He smiled strangely, eyes distant, and she knew even before he spoke that she’d made a bit of a mistake. “Learned that one real early on in life. That I’m gonna die, that we all are. And that it can happen at any moment, and probably will… Been living on borrowed time for most of my life, and I never forget it. Never really had a problem living with that knowledge.”
“Right, but I’m not sure you’re making the connection between that knowledge, and your current situation.”
Einar shrugged. Current situation? I’ve been in worse… “All I can do it to keep going, doing my best to get us ready for this winter, make sure things go as well as they can for you and this baby.”
“But that’s just my point--you’re not. To watch you day after day, it would appear that you’re doing your best to make sure you’re going to leave us, one way or another. You sit out in the cold every chance you get until you’re hypothermic--I know it’s part of your training and that you know how to handle it, but surely you’re aware of what that sort of thing can do to your judgment, and what if you miscalculate one day, just once, and don’t stop in time? And I’m not here to see it happening and haul you in by the fire?--and you don’t eat. Like it’s some sort of personal challenge to see how long you can go without. You say you want to make it through the winter and be here for us but as far as I can tell you don’t eat at all unless I’m sitting right there with you and reminding you to do it, and you know what happens to starved rabbits and deer when the cold weather comes. You’ve seen it, found their carcasses. Winterkill. What makes you think you can’t end up that way? You’re flesh and blood just like they are, and the same physical laws apply to you, like it or not. It’s a deadly combination, cold and starvation, and you seem determined to keep after yourself until you finally perfect the mixture! Why? Why do you have to go on hurting yourself? What’s so important in that challenge that it’s worth leaving your family over? Because that’s exactly what you’re going to do, if you can’t get this figured out…”
He was angry, tried not to be, because he knew he had no right, not with her. Lizzie, if only I could answer those questions, could tell you…and when he spoke his voice was quiet, carefully controlled and with a hint of sadness which Liz had not expected to hear there. “I have no intention of leaving you. Either of you. I just want to go get us an elk or two, and looking at how quickly the weather’s changed just over the last week or so, this seems the time to do it. May be one of our last chances. Will you come with me?”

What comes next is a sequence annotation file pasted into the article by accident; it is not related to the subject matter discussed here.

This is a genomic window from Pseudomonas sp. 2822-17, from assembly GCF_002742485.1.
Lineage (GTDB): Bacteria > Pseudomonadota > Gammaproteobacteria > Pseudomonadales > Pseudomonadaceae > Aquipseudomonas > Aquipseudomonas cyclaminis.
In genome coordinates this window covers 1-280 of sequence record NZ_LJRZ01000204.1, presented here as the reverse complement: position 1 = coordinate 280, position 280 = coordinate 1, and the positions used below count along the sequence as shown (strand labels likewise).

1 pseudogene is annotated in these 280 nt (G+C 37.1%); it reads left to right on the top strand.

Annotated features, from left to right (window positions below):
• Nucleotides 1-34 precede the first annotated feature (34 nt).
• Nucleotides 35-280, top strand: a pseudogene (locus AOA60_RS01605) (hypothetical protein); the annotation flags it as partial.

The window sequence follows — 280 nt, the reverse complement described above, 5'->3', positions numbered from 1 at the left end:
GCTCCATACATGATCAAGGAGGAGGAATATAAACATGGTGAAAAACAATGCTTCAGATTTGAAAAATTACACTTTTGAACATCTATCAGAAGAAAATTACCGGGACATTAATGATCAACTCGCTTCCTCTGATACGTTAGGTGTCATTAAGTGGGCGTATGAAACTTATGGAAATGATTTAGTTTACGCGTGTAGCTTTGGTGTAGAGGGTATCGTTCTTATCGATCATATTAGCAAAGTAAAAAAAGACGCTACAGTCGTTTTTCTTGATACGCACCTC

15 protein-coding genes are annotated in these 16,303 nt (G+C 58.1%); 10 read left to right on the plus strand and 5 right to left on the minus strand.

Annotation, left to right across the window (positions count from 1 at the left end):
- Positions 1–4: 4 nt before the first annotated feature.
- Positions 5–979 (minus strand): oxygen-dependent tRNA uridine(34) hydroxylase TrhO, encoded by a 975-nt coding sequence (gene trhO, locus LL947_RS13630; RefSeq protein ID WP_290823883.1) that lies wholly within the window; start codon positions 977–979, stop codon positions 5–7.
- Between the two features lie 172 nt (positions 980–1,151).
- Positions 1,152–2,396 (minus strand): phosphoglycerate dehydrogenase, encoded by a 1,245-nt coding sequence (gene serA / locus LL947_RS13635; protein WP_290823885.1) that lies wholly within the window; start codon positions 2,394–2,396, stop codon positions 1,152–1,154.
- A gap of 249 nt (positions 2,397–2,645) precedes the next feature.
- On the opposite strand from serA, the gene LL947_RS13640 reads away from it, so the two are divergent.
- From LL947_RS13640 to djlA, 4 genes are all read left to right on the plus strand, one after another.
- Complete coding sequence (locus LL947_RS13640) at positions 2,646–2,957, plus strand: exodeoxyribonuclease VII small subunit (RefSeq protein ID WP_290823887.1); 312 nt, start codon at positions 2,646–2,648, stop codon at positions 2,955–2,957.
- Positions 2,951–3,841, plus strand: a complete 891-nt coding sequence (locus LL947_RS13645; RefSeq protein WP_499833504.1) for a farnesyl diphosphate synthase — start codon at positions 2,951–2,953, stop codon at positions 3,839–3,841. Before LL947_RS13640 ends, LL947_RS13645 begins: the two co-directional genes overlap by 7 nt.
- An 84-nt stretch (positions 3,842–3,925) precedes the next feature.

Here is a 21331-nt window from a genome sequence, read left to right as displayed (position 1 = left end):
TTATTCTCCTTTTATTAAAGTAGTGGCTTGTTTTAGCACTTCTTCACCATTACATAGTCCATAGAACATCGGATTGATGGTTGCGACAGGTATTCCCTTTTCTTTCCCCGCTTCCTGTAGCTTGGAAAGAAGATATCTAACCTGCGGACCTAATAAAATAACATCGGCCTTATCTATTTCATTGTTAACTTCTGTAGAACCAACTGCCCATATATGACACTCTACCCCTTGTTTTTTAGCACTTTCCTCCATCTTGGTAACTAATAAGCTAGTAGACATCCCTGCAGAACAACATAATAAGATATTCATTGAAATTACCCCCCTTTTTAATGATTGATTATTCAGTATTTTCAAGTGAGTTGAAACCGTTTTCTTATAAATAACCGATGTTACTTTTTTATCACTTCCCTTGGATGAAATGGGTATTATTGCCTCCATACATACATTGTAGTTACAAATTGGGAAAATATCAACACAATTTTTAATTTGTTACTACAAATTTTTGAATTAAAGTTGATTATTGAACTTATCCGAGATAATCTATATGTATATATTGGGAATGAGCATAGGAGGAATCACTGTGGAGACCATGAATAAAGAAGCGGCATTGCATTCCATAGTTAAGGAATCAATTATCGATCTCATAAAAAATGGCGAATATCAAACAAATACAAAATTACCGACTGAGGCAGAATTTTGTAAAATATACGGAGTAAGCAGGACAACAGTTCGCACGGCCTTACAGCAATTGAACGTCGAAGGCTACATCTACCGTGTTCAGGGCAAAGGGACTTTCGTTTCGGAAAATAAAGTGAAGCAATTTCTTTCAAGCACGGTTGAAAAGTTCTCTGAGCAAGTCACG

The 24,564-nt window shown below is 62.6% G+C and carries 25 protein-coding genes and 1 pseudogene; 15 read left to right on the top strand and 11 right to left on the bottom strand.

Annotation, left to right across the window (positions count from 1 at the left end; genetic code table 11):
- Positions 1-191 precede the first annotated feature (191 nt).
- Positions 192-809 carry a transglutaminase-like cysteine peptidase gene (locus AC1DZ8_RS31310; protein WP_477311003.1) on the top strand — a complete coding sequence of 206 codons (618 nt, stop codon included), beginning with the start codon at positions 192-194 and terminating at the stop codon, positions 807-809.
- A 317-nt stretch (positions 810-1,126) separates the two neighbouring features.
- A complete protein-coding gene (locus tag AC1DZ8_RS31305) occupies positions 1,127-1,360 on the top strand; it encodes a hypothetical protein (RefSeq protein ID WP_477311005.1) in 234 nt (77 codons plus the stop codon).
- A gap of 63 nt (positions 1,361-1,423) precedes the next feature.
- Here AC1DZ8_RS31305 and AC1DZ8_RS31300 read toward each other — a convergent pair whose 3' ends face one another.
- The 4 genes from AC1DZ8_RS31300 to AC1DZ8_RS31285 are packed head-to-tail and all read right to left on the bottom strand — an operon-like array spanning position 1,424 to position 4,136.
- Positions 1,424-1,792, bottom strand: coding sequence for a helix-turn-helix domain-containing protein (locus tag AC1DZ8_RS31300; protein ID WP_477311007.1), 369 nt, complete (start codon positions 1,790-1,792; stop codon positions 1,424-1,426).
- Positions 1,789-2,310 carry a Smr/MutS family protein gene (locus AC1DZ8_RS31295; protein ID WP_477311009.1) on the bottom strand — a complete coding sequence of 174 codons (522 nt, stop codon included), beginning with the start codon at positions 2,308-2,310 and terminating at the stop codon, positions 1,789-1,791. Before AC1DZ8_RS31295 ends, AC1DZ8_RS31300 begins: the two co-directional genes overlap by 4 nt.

“I will come with you. But we’re going to have to some serious thinking about how to pack our elk, when we get him. Will you do that, at least? Try to come up with a solution that doesn’t have you carrying seventy five pounds on your back and doing more damage to the ribs? Please?”
“Well now I can certainly carry…yes. Yes, I’ll do that.”
At which she took him by surprise--and nearly knocked him off balance, too--with a big hug, a kiss on the cheek. “I love you, Einar. Now let’s close up the cabin and hang the baskets of fat and the rest of the meat so we can start up that ridge! If we make it up there before dark, who knows? Maybe we’ll even take that elk tonight…”
Together they worked to secure the cabin, barring the door as they always did before leaving the clearing, but taking it a step further as Einar began hauling over the small dead aspens they’d used for their smoking frame, Liz joining the effort when she saw what he appeared to have in mind. Crossing two of the small aspens in front of the door Einar secured them to the house logs first with cordage and then with rocks, stacking flat slabs of granite across the bottom third of the door before he ran out of rocks. Stepping back to take a look--and to catch his breath, for it was coming hard and ragged with effort, ribs not liking the lifting of so many rocks--he was satisfied with the effort. A bear could, given time and enough motivation, still perhaps gain entry, but he believed the fortified door ought to hold off all such assaults at least for the time they intended to be away. Cabin secure, meat and fat hung from high branches and their packs ready, the two of them took one final look back at the place before starting up the trail to the spring, meaning to drink their fill and top off water containers there before tackling the first of several steep, timbered slopes that stood between them and their ridge top goal. Muninn the raven, watching them go and sensing, somehow, the finality in their actions, glided after them on great silent wings, shimmering black and iridescent green in the sunlight as he skimmed the aspen tops.